A third mother-daughter dyad, Lisa and Ashley, joined the interview via online video conferencing—Lisa from Alberta, and Ashley from British Columbia.  Lisa, 56, was a civil engineer.  Her daughter Ashley, 26, who initiated contact, was a graduate student.  Mother and daughter were of European-Canadian descent.

Mama Bear, Emily, and Hunter were the final triad.  Mama Bear, 56, initiated contact for participation in the study.  She was a fitness professional and life coach.  Her daughter Emily, 34, was a clinical oncology researcher.  And her son Hunter, 28, worked as a creative and brand director.  All three family members identified as American, of European descent, and joined the interview via online video conferencing from 3 separate locations on the north-east coast USA.

The voices

The results of this study were 11 voices of adoption.  The voices represented the participant’s position toward integrating their family adoption story into their own personal life narrative, and were heard on a spectrum.  Voices near one end of the spectrum indicated the participant was turning away from highlighting their adoption story as a focal point in their life narrative.  Voices heard from the other end of the spectrum were ones in which participants turned toward elements of their story and chose to emphasize these components as integral parts of their life narrative.  The 11 voices were as follows: curiosity, selectivity, distance, disconnect, choice, yearning, morality, embrace, conviction, admiration, and love.

Adoption stories through an existential analysis framework

The focus of this article was to explore these family stories through the theoretical framework of Existential Analysis (EA).  The voices captured through the original listening guide analysis spoke to both a relational and an embodied sense of self.  The relational and phenomenological approach of EA and the four Fundamental Motivations (FMs) align well with the 11 voices of the original study.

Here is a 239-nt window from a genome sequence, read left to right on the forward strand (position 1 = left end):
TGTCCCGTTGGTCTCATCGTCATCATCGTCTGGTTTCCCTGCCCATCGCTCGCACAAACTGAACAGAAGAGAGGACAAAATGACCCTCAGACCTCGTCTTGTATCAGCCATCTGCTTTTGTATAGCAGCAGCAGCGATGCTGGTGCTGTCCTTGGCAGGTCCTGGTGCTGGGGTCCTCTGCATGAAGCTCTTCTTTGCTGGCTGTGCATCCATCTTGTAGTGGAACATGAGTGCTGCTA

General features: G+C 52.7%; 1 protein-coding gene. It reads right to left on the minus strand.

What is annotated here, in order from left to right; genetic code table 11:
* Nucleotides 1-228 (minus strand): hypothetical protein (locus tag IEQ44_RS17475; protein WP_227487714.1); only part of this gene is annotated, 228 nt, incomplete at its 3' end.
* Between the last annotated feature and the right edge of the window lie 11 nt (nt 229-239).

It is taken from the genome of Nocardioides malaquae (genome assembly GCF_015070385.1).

In order to understand the adoptive experience in the broader context of the human experience, the four FMs were applied to the voices heard from the five participant families.  In many ways, the current research on the adoptive experience suggests that questions central to existential thought (e.g., what does it mean to exist in the world?  What is necessary for survival?  What makes a person feel not only safe, but truly fulfilled?) are also closely aligned to those being asked by child, adolescent, and arguably, adult adoptees.  According to Martin Buber (1970), “All actual life is encounter” (p. 62).  Each individual has a unique self, and that this self is in constant relation with other individuals and their environment.  Through the lens of EA, life is seen as a dialogue between a person’s self and both their inner and outer worlds (Längle, 2003).  This life-long dialogue is what shapes each person’s individual experience in ever-evolving ways.  EA is an appropriate lens through which to view the adoptive experience because it provides a holistic framework for understanding human beings, including the individual’s spirit and other aspects which cannot be measured in scientific ways or teased apart into separate facets of the individual.  It is a person-centered and phenomenological conceptualization of the human experience that stems from the work of Viktor Frankl and his assertion that people are fundamentally motivated to seek meaning.  In addition to meaning-seeking (FM 4), the framework of EA also posits three other FMs necessary for a fulfilled existence.  Each of the four FMs are accompanied by an important existential question that life is asking of the individual (Kwee & Längle, 2013).  The four FMs, as they relate to family adoption stories, are as follows.